Generic name: Levonorgestrel

What is Plan B?

Plan B is a progestin-only emergency contraceptive pill (ECP) that can be taken after unprotected intercourse to prevent pregnancy. Plan B works by delaying or inhibiting ovulation. It is not effective once the egg has been fertilized.

Plan B is available over-the-counter for women 17 years of age and older. A prescription is required for women 16 years of age and younger.

Plan B

Health Benefits

When taken as directed, Plan B is up to 89% effective in preventing pregnancy.

Plan B can be used as soon as possible after unprotected intercourse. The sooner it is taken, the better it will work.

Plan B is a safe and effective way to prevent pregnancy after unprotected intercourse.

Side Effects and Risks

The most common side effects of Plan B are nausea and vomiting. Other possible side effects include:

Abdominal pain or cramps Breast tenderness Diarrhea Dizziness Fatigue Headache Mood changes (e.g., depression)

If you experience any of these side effects, contact your doctor or healthcare provider immediately.

Plan B does not protect against sexually transmitted infections (STIs). Use condoms to reduce your risk of STI transmission.

If you are pregnant or think you may be pregnant, do not take Plan B. Plan B is not abortion and will not end a pregnancy that has already begun.

Dosages

Plan B is available as a single-dose tablet. The recommended dose is one tablet (0.75 mg levonorgestrel) taken as soon as possible after unprotected intercourse.

If you vomit within two hours of taking Plan B, contact your doctor or healthcare provider to discuss whether you need to repeat the dose.

If you are unsure about when you had unprotected intercourse or if you may have already ovulated, you can take a second dose of Plan B (0.75 mg levonorgestrel) 12 hours after the first dose. However, this may not be necessary if it has been more than five days since unprotected intercourse.

Interactions

Plan B may interact with other medications, such as:

Anticoagulants (blood thinners) Epilepsy medications HIV protease inhibitors Sedatives and tranquillizers

If you are taking any of these medications, talk to your doctor or healthcare provider before taking Plan B.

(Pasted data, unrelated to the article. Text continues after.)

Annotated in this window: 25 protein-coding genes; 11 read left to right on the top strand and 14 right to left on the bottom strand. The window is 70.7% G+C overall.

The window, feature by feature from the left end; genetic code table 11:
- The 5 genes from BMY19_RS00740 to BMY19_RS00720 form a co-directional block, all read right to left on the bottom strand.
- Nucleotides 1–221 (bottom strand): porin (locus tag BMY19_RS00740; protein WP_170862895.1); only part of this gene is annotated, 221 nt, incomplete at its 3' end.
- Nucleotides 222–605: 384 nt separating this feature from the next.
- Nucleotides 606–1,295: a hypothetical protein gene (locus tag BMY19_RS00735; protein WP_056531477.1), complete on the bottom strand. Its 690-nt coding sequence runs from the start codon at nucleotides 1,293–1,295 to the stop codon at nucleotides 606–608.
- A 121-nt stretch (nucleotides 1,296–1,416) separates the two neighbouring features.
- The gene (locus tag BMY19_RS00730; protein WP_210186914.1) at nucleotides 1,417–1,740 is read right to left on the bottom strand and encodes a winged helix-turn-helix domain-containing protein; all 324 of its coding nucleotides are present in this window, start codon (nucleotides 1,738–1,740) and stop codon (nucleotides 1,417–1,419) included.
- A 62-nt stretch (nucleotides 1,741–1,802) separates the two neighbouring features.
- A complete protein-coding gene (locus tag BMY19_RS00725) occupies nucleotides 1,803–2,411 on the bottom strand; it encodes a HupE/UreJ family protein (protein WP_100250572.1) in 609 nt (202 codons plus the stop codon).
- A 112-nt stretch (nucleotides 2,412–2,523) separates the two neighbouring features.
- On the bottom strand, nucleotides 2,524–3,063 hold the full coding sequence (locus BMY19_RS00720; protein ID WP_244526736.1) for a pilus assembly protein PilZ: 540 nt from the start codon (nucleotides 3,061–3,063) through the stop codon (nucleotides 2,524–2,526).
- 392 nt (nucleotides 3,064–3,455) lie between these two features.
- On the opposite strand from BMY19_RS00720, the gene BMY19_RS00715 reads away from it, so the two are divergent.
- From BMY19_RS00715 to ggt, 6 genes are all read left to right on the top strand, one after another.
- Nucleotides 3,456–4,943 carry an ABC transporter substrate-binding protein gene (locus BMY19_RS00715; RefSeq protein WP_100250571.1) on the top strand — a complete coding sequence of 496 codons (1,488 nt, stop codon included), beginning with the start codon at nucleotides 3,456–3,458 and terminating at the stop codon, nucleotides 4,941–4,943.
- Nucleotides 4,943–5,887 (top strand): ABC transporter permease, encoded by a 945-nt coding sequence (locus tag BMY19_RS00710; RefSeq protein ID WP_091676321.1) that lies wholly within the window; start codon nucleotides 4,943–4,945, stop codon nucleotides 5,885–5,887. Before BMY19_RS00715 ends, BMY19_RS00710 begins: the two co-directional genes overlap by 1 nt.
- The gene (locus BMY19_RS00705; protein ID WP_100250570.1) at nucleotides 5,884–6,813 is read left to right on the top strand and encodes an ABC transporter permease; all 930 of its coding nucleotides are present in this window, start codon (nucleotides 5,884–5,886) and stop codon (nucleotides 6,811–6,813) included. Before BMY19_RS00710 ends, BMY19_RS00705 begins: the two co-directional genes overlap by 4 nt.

Plan B does not interact with birth control pills. However, if you vomit within two hours of taking Plan B, it may decrease the effectiveness of birth control pills. If this happens, use a backup method of contraception for at least the next seven days.

Mechanism of Action

Plan B works by delaying or inhibiting ovulation. It is not effective once the egg has been fertilized.

If taken within 72 hours of unprotected intercourse, Plan B can reduce the risk of pregnancy by up to 89%. The sooner it is taken, the better it will work.

Plan B is not abortion and will not end a pregnancy that has already begun.

Pharmacokinetics

Plan B is absorbed rapidly after oral administration. Peak plasma concentrations of levonorgestrel are reached within two hours.

Levonorgestrel is widely distributed in the body and is excreted in the urine and feces. The half-life of levonorgestrel is approximately 12 hours.

Plan B is a progestin-only emergency contraceptive pill (ECP) that can be taken after unprotected intercourse to prevent pregnancy. Plan B works by delaying or inhibiting ovulation. It is not effective once the egg has been fertilized.

Plan B is available over-the-counter for women 17 years of age and older. A prescription is required for women 16 years of age and younger.

The recommended dose of Plan B is one tablet (0.75 mg levonorgestrel) taken as soon as possible after unprotected intercourse. If you vomit within two hours of taking Plan B, contact your doctor or healthcare provider to discuss whether you need to repeat the dose.

Plan B is a safe and effective way to prevent pregnancy after unprotected intercourse. However, it is not 100% effective and should not be used as a regular method of contraception. Plan B does not protect against sexually transmitted infections (STIs). Use condoms to reduce your risk of STI transmission.

Pregnancy and Breastfeeding

Plan B is not recommended for use during pregnancy. If you are pregnant or think you may be pregnant, do not take Plan B. Plan B is not abortion and will not end a pregnancy that has already begun.

It is unknown if Plan B passes into breast milk. If you are breastfeeding, talk to your doctor or healthcare provider before taking Plan B.